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Beautiful Theology

Signifying truth in more than words alone

Wednesday, April 25, 2007

Visual Explanations part 1

I’ll restrict my postings on Visual Explanations somewhat, since Kristin will only be skimming, and I’ve got a lot to square away in relatively little time. I’ll try to put up two posts, one emphasizing the first chapter (and following matter), and the second emphasizing the last chapter (and preceding matter).

I’ve assigned Tufte for a variety of reasons. First, it’s an exquisite example of craftsmanship; this shows us what books look and feel like when someone cares about their quality — and such examples matter to theological communicators, because our vocation involves us in communication about the greatest excellence (which passes all understanding). If we try to communicate about sublime truth in slipshod gestures and haphazard words, we risk conveying to our audiences the message that God, truth, beauty, don’t matter so much. As Thomas Merton says,
We who say we love God: why are we not as anxious to be perfect in our art as we pretend we want to be in our service of God? If we do not try to be perfect in what we write, perhaps it is because we are not writing for God after all. In any case it is depressing that those who serve God and love Him sometimes write so badly, when those who do not believe in Him take pains to write so well. I am not talking about grammar and syntax, but about having something to say and saying it in sentences that are not half dead. Saint Paul and Saint Ignatius Martyr did not bother about grammar but they certainly knew how to write . . . . A bad book about the love of God remains a bad book, even though it may be about the love of God. There are many who think that because they have written about God, they have written good books. Then men pick up these books and say: If the ones who say they believe in God cannot find anything better than this to say about it, their religion cannot be worth much.*
Or Stan Hauerwas, in his recent commentary on Matthew: “. . . [O]ne of the essential tasks of the church is the ‘care’ of words,” or Gerald O’Collins whom I recollect to have said “A theologian is someone who watches his language in the presence of God” (I’ll look that one up later).

To specifics: the Introduction takes up a premise that informs my interest in this whole theme: “. . . Clarity and excellence in thinking is very much like clarity and excellence in the display of data. When principles of design replicate principles of thought, the act of arranging information becomes an act of insight” (p. 9). The first chapter sets out some premises about communicating information — setting a scale relative to which the communication can be correlated to other information, applying consistent criteria (measurements) across a body of data, using gestures for maximal information (while eschewing irrelevancy and distraction), finding a way to allow the information to set the agenda for expression (rather than wrenching the information to fit the vehicle of communication, illustrated comically in the map of Britain on p. 24, tragically in the space shuttle catastrophes in subsequent pages).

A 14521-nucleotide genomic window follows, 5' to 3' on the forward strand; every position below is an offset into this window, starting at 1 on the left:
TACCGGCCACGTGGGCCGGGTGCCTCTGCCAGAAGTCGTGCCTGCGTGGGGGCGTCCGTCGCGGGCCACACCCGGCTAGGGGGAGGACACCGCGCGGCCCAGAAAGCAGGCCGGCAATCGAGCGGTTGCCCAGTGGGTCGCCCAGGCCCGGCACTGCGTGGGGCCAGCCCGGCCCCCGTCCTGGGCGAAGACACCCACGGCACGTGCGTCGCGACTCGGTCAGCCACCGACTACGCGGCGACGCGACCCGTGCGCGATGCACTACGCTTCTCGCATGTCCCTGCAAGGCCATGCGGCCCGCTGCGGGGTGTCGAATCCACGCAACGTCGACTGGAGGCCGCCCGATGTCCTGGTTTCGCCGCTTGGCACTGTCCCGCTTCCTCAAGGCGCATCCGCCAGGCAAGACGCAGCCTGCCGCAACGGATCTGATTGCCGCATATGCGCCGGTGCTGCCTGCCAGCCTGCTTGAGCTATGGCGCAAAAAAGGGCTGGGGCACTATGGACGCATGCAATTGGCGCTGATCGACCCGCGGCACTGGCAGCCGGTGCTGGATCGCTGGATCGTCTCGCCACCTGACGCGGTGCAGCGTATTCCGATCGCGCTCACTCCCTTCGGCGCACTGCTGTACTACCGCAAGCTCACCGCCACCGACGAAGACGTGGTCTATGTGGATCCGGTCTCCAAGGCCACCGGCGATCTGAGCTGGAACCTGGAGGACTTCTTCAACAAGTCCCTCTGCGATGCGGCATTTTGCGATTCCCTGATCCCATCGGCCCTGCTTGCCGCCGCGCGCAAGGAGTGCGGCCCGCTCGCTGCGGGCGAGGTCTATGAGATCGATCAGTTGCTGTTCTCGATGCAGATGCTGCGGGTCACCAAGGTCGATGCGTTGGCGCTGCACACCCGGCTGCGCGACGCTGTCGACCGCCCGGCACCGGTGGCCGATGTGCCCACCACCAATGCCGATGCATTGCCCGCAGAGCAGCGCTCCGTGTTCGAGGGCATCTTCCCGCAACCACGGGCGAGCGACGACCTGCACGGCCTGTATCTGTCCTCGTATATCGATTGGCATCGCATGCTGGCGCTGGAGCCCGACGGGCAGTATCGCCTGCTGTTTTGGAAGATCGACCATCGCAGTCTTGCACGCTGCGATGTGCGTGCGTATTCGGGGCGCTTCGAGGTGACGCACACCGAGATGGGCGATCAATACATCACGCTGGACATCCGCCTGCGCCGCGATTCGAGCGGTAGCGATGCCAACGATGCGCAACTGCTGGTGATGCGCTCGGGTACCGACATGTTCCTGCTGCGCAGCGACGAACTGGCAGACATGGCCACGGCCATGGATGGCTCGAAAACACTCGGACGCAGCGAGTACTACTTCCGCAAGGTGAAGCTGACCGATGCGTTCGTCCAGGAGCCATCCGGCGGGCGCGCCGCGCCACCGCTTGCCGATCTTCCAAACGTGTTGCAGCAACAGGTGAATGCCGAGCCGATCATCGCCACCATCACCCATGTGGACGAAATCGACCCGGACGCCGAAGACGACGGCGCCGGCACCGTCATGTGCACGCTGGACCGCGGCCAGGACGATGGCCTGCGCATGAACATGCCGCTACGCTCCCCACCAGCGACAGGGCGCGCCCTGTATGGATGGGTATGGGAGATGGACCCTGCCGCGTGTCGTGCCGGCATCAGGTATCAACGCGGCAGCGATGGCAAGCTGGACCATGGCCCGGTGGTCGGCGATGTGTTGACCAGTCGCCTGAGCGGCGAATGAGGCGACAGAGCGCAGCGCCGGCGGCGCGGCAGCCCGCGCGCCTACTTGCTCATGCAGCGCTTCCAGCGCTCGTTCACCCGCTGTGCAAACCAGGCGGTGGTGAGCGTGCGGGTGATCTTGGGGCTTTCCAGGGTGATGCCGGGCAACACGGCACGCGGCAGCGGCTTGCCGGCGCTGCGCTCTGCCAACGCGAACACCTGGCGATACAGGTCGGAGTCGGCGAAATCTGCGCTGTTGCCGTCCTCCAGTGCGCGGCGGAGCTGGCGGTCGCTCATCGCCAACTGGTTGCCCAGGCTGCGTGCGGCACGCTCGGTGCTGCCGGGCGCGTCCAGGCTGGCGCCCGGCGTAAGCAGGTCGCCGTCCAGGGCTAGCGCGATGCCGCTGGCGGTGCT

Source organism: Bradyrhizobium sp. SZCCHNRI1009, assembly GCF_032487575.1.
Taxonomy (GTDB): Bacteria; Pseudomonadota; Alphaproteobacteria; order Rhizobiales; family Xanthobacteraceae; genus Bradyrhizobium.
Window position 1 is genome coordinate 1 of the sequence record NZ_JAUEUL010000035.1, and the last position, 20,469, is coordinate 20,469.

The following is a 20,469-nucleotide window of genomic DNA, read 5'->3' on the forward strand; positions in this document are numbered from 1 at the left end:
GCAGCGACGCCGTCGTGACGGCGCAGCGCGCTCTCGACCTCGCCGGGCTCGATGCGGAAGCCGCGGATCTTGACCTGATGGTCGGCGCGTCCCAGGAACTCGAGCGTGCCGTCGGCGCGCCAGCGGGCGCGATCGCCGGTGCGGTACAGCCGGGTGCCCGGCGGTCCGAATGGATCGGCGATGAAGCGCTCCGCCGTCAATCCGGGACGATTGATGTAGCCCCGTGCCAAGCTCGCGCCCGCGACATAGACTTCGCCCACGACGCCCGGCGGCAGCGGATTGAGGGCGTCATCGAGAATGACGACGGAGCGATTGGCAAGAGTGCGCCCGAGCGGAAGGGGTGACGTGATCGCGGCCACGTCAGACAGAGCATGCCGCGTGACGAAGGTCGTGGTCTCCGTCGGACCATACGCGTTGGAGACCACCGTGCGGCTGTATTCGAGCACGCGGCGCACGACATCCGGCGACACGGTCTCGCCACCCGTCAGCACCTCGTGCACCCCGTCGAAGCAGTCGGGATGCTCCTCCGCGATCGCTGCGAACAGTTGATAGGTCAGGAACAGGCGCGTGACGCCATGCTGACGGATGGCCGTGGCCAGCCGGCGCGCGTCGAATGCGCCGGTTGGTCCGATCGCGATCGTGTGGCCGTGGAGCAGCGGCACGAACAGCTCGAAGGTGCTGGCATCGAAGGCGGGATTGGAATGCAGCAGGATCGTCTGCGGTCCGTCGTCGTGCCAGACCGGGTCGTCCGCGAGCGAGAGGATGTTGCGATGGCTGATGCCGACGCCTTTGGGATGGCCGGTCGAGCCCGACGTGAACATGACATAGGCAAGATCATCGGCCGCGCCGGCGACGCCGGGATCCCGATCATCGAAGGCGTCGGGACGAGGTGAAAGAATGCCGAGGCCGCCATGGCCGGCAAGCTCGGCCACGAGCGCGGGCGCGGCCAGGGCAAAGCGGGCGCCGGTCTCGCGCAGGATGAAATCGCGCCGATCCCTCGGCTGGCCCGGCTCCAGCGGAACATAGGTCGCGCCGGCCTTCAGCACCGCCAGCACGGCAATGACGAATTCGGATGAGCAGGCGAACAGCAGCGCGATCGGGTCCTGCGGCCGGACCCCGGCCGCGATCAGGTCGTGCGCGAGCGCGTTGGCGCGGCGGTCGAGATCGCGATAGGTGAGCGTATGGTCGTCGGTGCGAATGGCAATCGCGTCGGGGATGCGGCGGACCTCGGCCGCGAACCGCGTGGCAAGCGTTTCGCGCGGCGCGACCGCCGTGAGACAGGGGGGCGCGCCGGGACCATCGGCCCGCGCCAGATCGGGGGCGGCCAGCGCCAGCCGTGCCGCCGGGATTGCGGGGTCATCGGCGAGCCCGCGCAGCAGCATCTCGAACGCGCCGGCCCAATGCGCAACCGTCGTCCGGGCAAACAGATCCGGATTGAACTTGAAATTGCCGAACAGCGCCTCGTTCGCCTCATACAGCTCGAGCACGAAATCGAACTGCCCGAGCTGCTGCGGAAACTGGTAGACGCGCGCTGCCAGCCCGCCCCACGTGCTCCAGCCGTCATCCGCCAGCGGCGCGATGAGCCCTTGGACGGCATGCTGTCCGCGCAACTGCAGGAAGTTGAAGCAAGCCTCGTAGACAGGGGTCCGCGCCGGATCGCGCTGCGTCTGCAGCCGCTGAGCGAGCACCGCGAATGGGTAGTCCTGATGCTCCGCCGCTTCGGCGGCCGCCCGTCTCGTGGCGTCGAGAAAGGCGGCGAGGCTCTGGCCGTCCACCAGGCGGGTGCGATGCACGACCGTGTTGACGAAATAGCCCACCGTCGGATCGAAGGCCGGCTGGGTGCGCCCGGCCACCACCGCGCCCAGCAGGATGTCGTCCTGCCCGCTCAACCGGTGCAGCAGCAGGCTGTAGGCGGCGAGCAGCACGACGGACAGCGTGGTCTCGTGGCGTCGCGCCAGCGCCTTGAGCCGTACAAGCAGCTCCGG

In subsequent chapters, which I’m traversing quickly and lightly, Tufte makes a case for the paramount value of context for ascertaining what’s important — and not “context” only, but “the right context.” Note — in the context of discussions we’ve had elsewhere about “aggregation” — the point on p. 36, that how you parse data shapes the “obvious” conclusions about what it means. The Challenger engineers presented correct data about launch experience, temperature, and O-ring damage, but presented it in such a way as to impede our perceiving that it was a virtual certainty that a launch temperature in the 20s would entail dangerous damage to the O-rings (the graph on p. 45 shows the data pattern that suggests a curve that has already veered toward increasing frequency and seriousness of O-ring damage by the 50s — 25 or 30 degrees warmer than the day of the Challenger launch). Now, Tufte has the advantage of being able to display the array post facto to reveal what actually happened — but we should allow that his graph doesn’t involve any legerdemain, but the display of plain data on a clearly-marked, evenly-articulated field.

Legerdemain, by contrast, involves manipulating our attention so as to distract us from useful information. Tufte takes up the topic of magic both because it’s an instructive exercise in disinformation, and because the process of illustrating magic helps us understand how to render clear, illuminating visual explanations. His analysis of illustrating objects in motion draws on, yes, the techniques of composing comics that we’ve been studying for several weeks now (cf. p. 61; note in the illustration on p. 62 that Tufte calls attention to the use of blank space as a gutter).

This chapter reinforces Tufte’s polemic against distraction, visual noise that does not contribute to a project’s communicative purpose. His point applies as well to the physical actions of a conjurer (or presider, or a teacher) as to the graphic display of information. What we do affects the shape of our audience’s (or congregation’s, or class’s) attention; though one may well want to eschew deliberation about the communicative quality of actions, the decision to opt for “natural” behavior entails the choice to communicate without such critical attention as heightens the clarity, effectiveness, impact, and precision of our expressions. In this regard, Tufte’s prescriptions relative to making presentations command our vigilant regard (though not, of course, slavish obedience). In the end, we may apply Tufte’s criteria for information design to many more areas of communication than only information design.

*The Sign of Jonas, 56-7.


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